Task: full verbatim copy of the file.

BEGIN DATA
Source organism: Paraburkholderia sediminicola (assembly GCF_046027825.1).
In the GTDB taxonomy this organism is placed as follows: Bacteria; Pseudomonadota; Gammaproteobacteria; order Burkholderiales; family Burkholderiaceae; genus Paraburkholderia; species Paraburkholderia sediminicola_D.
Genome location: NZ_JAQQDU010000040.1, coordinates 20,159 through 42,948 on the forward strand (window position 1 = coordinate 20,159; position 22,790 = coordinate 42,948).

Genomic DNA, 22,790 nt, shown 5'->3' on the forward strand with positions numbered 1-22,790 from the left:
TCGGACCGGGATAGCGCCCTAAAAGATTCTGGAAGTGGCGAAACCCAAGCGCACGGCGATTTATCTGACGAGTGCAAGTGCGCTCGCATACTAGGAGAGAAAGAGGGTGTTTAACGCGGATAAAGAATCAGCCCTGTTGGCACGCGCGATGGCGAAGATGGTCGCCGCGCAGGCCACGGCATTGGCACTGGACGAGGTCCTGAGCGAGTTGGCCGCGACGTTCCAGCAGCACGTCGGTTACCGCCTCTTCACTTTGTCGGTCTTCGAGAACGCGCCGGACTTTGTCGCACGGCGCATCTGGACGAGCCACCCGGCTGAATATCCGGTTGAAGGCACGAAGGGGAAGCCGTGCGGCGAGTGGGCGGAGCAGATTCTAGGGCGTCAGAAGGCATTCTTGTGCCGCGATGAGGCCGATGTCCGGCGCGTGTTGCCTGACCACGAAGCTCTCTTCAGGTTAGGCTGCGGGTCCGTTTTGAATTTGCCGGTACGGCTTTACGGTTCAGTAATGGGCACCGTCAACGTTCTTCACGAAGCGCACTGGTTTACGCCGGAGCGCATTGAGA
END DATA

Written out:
Source organism: Paraburkholderia sediminicola (assembly GCF_046027825.1).
In the GTDB taxonomy this organism is placed as follows: Bacteria; Pseudomonadota; Gammaproteobacteria; order Burkholderiales; family Burkholderiaceae; genus Paraburkholderia; species Paraburkholderia sediminicola_D.
Genome location: NZ_JAQQDU010000040.1, coordinates 20,159 through 42,948 on the forward strand (window position 1 = coordinate 20,159; position 22,790 = coordinate 42,948).

Genomic DNA, 22,790 nt, shown 5'->3' on the forward strand with positions numbered 1-22,790 from the left:
TCGGACCGGGATAGCGCCCTAAAAGATTCTGGAAGTGGCGAAACCCAAGCGCACGGCGATTTATCTGACGAGTGCAAGTGCGCTCGCATACTAGGAGAGAAAGAGGGTGTTTAACGCGGATAAAGAATCAGCCCTGTTGGCACGCGCGATGGCGAAGATGGTCGCCGCGCAGGCCACGGCATTGGCACTGGACGAGGTCCTGAGCGAGTTGGCCGCGACGTTCCAGCAGCACGTCGGTTACCGCCTCTTCACTTTGTCGGTCTTCGAGAACGCGCCGGACTTTGTCGCACGGCGCATCTGGACGAGCCACCCGGCTGAATATCCGGTTGAAGGCACGAAGGGGAAGCCGTGCGGCGAGTGGGCGGAGCAGATTCTAGGGCGTCAGAAGGCATTCTTGTGCCGCGATGAGGCCGATGTCCGGCGCGTGTTGCCTGACCACGAAGCTCTCTTCAGGTTAGGCTGCGGGTCCGTTTTGAATTTGCCGGTACGGCTTTACGGTTCAGTAATGGGCACCGTCAACGTTCTTCACGAAGCGCACTGGTTTACGCCGGAGCGCATTGAGA